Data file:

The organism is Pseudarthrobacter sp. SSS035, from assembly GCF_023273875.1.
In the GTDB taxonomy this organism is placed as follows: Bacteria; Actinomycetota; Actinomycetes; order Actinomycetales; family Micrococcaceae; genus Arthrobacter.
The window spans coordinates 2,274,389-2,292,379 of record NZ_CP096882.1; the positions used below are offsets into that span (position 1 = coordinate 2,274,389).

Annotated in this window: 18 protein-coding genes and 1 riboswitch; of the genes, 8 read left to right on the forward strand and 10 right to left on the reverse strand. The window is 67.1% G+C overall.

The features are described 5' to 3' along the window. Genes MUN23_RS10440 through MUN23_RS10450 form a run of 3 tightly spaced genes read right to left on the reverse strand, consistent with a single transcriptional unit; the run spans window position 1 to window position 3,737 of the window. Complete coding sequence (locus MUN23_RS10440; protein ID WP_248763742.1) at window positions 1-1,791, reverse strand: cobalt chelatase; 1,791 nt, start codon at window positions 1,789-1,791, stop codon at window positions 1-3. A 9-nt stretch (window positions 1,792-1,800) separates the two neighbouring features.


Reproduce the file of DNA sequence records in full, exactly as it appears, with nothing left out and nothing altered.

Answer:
The organism is Pseudarthrobacter sp. SSS035, from assembly GCF_023273875.1.
In the GTDB taxonomy this organism is placed as follows: Bacteria; Actinomycetota; Actinomycetes; order Actinomycetales; family Micrococcaceae; genus Arthrobacter.
The window spans coordinates 2,274,389-2,292,379 of record NZ_CP096882.1; the positions used below are offsets into that span (position 1 = coordinate 2,274,389).

Annotated in this window: 18 protein-coding genes and 1 riboswitch; of the genes, 8 read left to right on the forward strand and 10 right to left on the reverse strand. The window is 67.1% G+C overall.

The features are described 5' to 3' along the window. Genes MUN23_RS10440 through MUN23_RS10450 form a run of 3 tightly spaced genes read right to left on the reverse strand, consistent with a single transcriptional unit; the run spans window position 1 to window position 3,737 of the window. Complete coding sequence (locus MUN23_RS10440; protein ID WP_248763742.1) at window positions 1-1,791, reverse strand: cobalt chelatase; 1,791 nt, start codon at window positions 1,789-1,791, stop codon at window positions 1-3. A 9-nt stretch (window positions 1,792-1,800) separates the two neighbouring features.